Tuesday, November 17, 2009

Concealing the pain....

I have some different pain issues after my surgery than before my surgery, in different places and of a different nature. Like other feelings, pain is hard to define and hard to communicate to others in specifics. I mean, try explaining verbally and specifically HOW something hurts, describing it in qualitative details other than "like a son of a bitch" or "real bad." Do it for fun the next time you are injured. Heck, for that matter try describing feeling sad, or good, or mad.

Anyhow, I end up saying things like it hurts "in here" and "over here some" and "it feels like a... like a... a sharp, but not tingly, hit to your funny bone that makes you queasy," etc., etc. Probably wasting my breath. I think the basic rationales for pain management decisions are 1. how much pain you can take, and 2. how long the pain lasts. Hospitals use the scientific chart shown below to translate your pain into an ordinal scale ranking system that the staff can work with, calculating how much morphine (at first) or other painkillers they will give you. I find the chart a little silly.

I want to punch it in its several faces.

I think they should just ask you to swear, and compare it to this next chart, which is the the BBC's survey of offensive words, used internally for editing BBC stories. (F*@king click on the chart to make if f*#king huge, unless you are an easily offended wanker.) A much better chart.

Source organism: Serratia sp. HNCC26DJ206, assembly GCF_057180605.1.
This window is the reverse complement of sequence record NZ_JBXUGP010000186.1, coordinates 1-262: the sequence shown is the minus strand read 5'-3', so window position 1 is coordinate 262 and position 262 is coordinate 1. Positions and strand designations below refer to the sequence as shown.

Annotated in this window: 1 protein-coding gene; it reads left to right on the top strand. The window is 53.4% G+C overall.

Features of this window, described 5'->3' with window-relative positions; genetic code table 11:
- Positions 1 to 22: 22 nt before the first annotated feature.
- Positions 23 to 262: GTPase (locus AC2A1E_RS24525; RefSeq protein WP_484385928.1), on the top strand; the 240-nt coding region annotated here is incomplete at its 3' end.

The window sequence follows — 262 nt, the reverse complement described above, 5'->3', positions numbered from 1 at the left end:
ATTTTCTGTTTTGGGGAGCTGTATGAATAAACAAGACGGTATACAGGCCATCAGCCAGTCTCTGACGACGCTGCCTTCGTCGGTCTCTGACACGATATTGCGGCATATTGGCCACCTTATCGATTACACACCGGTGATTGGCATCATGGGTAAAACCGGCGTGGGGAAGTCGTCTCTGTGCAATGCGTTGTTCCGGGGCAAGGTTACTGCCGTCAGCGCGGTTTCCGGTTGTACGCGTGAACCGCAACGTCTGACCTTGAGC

At my first post-surgery check-up, the doctors did not have much to say about my post-surgery pain, other than it might go away. I can't keep chomping on Advil like it's Pez, so I'm trying acupuncture. The first picture is of one of the needles in my forearm.

I had two in each forearm, one in each ear (the upper fleshy part), a few in each shin, some in my feet, and as you can see, more needles in my washboard abs. (Yeah, she had to pound those in with a hammer....)

After two sessions, all I can say is that the sessions are very relaxing--a warm room in a beautiful old converted church, funky Asian music, candles, very comfortable--and that I don't feel any pain during the approximately 45 minute sessions. However, I didn't notice any change after the first session, as the pain came back, but my acupuncturist said it might take 2 or 3 sessions. Had my second session tonight. We'll see....

I suspect one old friend (not age-wise, but from the idyllic olde days back along the Mississippi River) is rolling his eyes at this. I have one word for you, buddy: Leeches.